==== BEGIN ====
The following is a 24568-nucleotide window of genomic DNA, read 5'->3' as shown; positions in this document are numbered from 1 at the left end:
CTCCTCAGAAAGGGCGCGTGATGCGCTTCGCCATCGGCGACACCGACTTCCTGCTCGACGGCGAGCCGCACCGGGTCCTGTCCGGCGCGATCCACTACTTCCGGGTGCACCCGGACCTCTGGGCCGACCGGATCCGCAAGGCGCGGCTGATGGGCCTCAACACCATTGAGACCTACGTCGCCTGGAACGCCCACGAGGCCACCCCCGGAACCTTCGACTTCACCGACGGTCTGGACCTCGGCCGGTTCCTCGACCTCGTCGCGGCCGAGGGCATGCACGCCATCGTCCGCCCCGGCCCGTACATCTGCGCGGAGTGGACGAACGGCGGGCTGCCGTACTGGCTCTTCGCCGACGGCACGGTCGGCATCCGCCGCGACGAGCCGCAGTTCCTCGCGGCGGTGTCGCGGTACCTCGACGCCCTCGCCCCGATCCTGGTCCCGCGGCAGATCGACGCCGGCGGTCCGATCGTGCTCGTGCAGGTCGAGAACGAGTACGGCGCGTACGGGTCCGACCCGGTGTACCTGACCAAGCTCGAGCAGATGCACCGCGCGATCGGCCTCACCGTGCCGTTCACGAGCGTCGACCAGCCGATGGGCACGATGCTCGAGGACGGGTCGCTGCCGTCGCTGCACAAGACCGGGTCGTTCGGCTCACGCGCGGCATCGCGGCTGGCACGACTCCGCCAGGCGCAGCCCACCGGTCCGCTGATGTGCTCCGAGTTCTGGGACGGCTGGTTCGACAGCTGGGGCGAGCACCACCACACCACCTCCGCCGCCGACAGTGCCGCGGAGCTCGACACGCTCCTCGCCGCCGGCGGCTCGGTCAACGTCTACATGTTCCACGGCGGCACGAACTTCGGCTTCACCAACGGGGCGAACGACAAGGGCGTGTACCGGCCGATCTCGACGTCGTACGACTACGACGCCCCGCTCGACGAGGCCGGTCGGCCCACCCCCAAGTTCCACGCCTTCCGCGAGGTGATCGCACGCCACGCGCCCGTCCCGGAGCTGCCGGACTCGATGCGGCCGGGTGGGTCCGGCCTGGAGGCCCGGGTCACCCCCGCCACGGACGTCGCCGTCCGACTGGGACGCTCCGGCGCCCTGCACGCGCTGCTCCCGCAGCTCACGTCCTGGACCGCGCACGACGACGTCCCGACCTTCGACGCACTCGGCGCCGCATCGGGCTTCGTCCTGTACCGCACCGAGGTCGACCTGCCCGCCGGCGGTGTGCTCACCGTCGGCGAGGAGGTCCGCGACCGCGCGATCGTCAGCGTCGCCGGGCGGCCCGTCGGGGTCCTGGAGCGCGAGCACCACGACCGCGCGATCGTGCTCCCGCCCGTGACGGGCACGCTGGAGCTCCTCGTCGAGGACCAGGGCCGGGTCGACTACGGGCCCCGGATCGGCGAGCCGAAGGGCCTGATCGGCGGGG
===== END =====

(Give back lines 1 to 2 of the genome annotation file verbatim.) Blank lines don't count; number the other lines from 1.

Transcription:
The following is a 24568-nucleotide window of genomic DNA, read 5'->3' as shown; positions in this document are numbered from 1 at the left end:
CTCCTCAGAAAGGGCGCGTGATGCGCTTCGCCATCGGCGACACCGACTTCCTGCTCGACGGCGAGCCGCACCGGGTCCTGTCCGGCGCGATCCACTACTTCCGGGTGCACCCGGACCTCTGGGCCGACCGGATCCGCAAGGCGCGGCTGATGGGCCTCAACACCATTGAGACCTACGTCGCCTGGAACGCCCACGAGGCCACCCCCGGAACCTTCGACTTCACCGACGGTCTGGACCTCGGCCGGTTCCTCGACCTCGTCGCGGCCGAGGGCATGCACGCCATCGTCCGCCCCGGCCCGTACATCTGCGCGGAGTGGACGAACGGCGGGCTGCCGTACTGGCTCTTCGCCGACGGCACGGTCGGCATCCGCCGCGACGAGCCGCAGTTCCTCGCGGCGGTGTCGCGGTACCTCGACGCCCTCGCCCCGATCCTGGTCCCGCGGCAGATCGACGCCGGCGGTCCGATCGTGCTCGTGCAGGTCGAGAACGAGTACGGCGCGTACGGGTCCGACCCGGTGTACCTGACCAAGCTCGAGCAGATGCACCGCGCGATCGGCCTCACCGTGCCGTTCACGAGCGTCGACCAGCCGATGGGCACGATGCTCGAGGACGGGTCGCTGCCGTCGCTGCACAAGACCGGGTCGTTCGGCTCACGCGCGGCATCGCGGCTGGCACGACTCCGCCAGGCGCAGCCCACCGGTCCGCTGATGTGCTCCGAGTTCTGGGACGGCTGGTTCGACAGCTGGGGCGAGCACCACCACACCACCTCCGCCGCCGACAGTGCCGCGGAGCTCGACACGCTCCTCGCCGCCGGCGGCTCGGTCAACGTCTACATGTTCCACGGCGGCACGAACTTCGGCTTCACCAACGGGGCGAACGACAAGGGCGTGTACCGGCCGATCTCGACGTCGTACGACTACGACGCCCCGCTCGACGAGGCCGGTCGGCCCACCCCCAAGTTCCACGCCTTCCGCGAGGTGATCGCACGCCACGCGCCCGTCCCGGAGCTGCCGGACTCGATGCGGCCGGGTGGGTCCGGCCTGGAGGCCCGGGTCACCCCCGCCACGGACGTCGCCGTCCGACTGGGACGCTCCGGCGCCCTGCACGCGCTGCTCCCGCAGCTCACGTCCTGGACCGCGCACGACGACGTCCCGACCTTCGACGCACTCGGCGCCGCATCGGGCTTCGTCCTGTACCGCACCGAGGTCGACCTGCCCGCCGGCGGTGTGCTCACCGTCGGCGAGGAGGTCCGCGACCGCGCGATCGTCAGCGTCGCCGGGCGGCCCGTCGGGGTCCTGGAGCGCGAGCACCACGACCGCGCGATCGTGCTCCCGCCCGTGACGGGCACGCTGGAGCTCCTCGTCGAGGACCAGGGCCGGGTCGACTACGGGCCCCGGATCGGCGAGCCGAAGGGCCTGATCGGCGGGG